MATERIALS AND METHODS
Animal model and experimental design
All procedures used in this study were approved by the University of Notre Dame Institutional Animal Care and Use Committee (IACUC). Our sample consisted of N=30 male rabbits obtained at weaning (5 weeks of age) from Harlan Laboratories (www.harlan.com) and housed at the University of Notre Dame's animal care facility, Friemann Life Science Center. Day-to-day care of the animals, including periodic health evaluations, was handled by trained veterinary staff. The animals were raised for 48 weeks, making them 53 weeks old at the conclusion of the experimental period. In white rabbits, weaning typically occurs at 4–5 weeks of age, and skeletal maturity and sexual maturity are attained at ~26 weeks of age (Masoud et al., 1986; Isaksson et al., 2010).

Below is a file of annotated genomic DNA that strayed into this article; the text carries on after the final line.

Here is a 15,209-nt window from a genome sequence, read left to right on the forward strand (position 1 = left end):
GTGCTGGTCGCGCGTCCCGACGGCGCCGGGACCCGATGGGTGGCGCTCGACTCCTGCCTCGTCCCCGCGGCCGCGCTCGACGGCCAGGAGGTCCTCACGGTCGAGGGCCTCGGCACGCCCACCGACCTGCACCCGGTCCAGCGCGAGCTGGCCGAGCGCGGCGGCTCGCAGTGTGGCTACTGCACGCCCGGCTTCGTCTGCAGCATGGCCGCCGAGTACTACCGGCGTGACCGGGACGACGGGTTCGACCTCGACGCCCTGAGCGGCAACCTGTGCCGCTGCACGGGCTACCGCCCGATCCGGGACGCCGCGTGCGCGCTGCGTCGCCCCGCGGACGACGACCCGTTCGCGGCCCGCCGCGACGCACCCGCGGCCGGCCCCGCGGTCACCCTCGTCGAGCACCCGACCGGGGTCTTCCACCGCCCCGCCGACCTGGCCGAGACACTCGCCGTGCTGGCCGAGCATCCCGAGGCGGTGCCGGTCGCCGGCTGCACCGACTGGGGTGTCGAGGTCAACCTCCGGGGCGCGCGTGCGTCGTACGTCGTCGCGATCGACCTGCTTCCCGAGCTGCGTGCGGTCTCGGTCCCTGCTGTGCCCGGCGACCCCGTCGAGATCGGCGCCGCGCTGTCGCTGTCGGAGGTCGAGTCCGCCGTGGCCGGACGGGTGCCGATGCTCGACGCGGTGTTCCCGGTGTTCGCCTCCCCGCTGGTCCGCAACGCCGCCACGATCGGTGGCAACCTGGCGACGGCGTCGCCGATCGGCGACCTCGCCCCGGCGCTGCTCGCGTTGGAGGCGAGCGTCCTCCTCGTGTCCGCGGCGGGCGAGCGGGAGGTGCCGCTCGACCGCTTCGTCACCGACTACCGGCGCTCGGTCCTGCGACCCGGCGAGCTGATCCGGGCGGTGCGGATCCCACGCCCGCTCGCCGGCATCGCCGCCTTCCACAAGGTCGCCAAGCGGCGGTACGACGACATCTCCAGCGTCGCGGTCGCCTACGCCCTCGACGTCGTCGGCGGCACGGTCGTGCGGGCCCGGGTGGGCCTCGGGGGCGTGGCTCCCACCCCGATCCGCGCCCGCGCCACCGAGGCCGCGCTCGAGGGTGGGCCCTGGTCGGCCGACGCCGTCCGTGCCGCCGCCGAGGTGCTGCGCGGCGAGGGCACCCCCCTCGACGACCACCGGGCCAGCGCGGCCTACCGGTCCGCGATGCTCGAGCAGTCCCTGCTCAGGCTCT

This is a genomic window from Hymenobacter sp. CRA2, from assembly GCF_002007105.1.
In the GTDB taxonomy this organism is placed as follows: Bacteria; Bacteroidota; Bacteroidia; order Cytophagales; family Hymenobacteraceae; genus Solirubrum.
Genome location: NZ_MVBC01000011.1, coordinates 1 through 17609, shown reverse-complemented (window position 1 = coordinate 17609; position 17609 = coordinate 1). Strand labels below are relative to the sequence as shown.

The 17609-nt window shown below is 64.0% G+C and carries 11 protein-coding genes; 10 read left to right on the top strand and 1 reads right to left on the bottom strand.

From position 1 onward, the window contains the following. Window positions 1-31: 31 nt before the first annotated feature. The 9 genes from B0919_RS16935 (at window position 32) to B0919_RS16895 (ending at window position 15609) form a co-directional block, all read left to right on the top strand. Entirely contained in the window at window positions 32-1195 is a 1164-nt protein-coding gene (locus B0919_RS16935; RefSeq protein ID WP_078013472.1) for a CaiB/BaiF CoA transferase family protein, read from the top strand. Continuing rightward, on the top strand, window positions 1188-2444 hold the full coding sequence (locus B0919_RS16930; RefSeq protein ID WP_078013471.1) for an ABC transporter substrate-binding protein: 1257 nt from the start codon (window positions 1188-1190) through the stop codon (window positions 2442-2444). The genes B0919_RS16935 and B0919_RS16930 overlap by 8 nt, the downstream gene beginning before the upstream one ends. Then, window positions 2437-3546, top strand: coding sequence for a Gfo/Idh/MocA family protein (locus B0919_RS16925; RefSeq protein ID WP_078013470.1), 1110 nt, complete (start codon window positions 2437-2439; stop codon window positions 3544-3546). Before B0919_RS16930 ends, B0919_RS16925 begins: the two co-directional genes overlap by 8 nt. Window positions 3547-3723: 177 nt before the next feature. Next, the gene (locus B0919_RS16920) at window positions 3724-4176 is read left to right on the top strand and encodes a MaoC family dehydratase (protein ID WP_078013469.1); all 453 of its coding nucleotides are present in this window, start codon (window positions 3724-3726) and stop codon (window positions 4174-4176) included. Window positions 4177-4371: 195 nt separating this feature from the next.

Previous experimental work has established that the masticatory apparatus of growing rabbits is sensitive to variation in dietary mechanical properties (Ravosa et al., 2007; Ravosa et al., 2008; Ravosa et al., 2010a; Menegaz et al., 2009; Scott et al., 2014). Importantly, Oryctolagus cuniculus resembles other mammalian herbivores in key features of the masticatory apparatus and bone biology that make it a suitable model organism. These features include: (1) the configuration of the skull, which is characterized by a vertically deep facial skeleton, tall mandibular ramus, and a TMJ situated high above the occlusal plane; (2) mandibular kinematics, with a TMJ capable of rotational and translational movements, and transverse jaw movements during mastication; (3) intracortical bone remodeling; and (4) patterns of covariation among dietary mechanical properties, jaw-muscle activity, and jaw-loading regimes, which are well-characterized (Weijs and de Jongh, 1977; Weijs et al., 1989; Hirano et al., 2000; Langenback and van Eijden, 2001).